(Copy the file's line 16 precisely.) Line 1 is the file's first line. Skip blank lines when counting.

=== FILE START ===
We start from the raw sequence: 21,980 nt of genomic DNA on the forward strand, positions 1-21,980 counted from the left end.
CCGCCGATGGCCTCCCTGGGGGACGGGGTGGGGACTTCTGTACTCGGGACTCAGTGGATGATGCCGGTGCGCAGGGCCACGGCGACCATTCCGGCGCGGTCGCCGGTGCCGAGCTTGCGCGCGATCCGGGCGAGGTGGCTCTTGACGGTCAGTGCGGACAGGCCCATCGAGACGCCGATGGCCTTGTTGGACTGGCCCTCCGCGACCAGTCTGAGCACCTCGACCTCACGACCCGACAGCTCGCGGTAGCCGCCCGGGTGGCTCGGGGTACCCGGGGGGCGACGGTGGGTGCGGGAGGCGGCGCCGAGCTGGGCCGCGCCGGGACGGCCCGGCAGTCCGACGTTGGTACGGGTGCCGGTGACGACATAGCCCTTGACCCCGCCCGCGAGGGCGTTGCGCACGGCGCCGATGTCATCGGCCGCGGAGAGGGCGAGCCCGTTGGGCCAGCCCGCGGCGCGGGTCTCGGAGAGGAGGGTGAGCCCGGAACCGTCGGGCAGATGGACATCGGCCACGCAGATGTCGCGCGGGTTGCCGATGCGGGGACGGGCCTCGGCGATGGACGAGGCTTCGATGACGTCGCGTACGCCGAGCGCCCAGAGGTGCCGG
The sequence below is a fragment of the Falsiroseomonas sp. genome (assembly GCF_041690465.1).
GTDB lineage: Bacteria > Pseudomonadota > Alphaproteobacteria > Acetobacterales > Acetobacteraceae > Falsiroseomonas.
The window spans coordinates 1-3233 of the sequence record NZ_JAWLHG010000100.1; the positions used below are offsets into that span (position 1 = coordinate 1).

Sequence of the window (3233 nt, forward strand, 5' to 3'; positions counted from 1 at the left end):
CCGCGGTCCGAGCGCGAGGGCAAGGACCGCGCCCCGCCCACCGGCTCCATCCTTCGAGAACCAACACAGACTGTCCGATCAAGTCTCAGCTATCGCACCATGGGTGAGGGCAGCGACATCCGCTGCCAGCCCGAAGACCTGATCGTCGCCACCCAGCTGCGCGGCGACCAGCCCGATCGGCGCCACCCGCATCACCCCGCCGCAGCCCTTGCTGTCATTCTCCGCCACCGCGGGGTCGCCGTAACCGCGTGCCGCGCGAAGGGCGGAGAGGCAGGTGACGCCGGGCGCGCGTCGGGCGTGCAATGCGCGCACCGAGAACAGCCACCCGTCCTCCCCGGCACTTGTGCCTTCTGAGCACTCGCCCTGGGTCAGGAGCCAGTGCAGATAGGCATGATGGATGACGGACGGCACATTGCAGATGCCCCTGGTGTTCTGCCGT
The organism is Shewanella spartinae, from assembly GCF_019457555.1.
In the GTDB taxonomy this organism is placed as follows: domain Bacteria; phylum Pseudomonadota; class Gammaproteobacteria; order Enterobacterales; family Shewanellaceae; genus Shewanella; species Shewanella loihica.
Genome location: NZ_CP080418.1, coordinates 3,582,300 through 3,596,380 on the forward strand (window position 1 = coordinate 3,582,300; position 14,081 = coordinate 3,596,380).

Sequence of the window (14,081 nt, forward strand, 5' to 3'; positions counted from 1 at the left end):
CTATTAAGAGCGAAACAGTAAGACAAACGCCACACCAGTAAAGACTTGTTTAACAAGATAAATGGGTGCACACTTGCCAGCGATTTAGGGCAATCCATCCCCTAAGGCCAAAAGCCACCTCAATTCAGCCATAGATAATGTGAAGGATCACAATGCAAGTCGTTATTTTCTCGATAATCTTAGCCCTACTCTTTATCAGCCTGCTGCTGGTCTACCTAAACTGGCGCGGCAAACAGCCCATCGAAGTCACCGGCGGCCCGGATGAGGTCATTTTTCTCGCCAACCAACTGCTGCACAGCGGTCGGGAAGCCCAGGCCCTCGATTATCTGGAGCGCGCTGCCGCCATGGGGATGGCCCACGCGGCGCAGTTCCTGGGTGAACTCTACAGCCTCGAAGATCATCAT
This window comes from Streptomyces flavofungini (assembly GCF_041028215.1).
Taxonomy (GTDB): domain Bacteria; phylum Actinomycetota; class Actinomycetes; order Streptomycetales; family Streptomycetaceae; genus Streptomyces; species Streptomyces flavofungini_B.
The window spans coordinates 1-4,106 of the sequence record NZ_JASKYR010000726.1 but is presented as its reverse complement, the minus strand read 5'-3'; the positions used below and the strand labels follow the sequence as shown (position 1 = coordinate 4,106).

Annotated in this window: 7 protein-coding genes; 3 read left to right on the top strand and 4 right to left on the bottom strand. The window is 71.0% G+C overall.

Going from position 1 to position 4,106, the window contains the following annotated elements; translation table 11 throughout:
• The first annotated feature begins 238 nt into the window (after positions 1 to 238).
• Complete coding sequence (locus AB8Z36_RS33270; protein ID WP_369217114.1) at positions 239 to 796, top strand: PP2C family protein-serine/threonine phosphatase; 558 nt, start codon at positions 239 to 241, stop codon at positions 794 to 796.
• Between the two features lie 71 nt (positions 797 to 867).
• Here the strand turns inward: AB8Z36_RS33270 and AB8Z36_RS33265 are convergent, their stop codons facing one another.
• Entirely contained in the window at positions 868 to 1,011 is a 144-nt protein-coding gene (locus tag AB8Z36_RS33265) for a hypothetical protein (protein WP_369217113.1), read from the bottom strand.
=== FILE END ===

Annotated in this window: 7 protein-coding genes; 3 read left to right on the top strand and 4 right to left on the bottom strand. The window is 71.0% G+C overall.